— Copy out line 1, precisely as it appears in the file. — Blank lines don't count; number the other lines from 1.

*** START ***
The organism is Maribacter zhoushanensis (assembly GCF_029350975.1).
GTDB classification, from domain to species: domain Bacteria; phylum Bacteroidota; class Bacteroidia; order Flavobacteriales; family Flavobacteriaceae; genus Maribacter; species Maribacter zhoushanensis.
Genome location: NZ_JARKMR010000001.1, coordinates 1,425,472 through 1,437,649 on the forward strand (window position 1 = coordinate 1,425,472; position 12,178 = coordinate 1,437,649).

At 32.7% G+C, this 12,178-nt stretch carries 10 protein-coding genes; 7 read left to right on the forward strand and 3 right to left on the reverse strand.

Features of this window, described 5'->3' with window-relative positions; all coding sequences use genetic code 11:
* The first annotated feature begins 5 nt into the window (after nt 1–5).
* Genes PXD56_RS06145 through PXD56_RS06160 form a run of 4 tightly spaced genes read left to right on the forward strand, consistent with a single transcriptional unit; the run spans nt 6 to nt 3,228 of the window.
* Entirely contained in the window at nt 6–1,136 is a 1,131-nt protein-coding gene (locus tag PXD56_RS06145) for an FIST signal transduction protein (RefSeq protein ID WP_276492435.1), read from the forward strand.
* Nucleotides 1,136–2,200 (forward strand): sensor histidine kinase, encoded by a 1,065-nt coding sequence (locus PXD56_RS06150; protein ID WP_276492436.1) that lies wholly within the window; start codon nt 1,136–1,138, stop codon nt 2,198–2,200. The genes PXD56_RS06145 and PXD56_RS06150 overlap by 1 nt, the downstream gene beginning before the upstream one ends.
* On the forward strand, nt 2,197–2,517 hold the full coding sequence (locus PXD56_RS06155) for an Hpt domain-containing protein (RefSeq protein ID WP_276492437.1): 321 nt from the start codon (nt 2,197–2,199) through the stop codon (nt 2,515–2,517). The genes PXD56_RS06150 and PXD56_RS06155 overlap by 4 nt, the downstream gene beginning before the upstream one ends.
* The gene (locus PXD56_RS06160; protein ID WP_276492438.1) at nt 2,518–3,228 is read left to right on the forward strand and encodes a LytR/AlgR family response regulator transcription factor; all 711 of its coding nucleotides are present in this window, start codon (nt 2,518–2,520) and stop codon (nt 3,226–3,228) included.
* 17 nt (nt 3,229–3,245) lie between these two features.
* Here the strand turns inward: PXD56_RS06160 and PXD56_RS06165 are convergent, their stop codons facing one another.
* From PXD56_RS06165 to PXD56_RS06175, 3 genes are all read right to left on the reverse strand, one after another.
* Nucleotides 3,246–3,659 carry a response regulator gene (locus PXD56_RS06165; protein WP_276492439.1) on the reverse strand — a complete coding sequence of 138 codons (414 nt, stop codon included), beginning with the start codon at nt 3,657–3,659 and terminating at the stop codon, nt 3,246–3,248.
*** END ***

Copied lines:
The organism is Maribacter zhoushanensis (assembly GCF_029350975.1).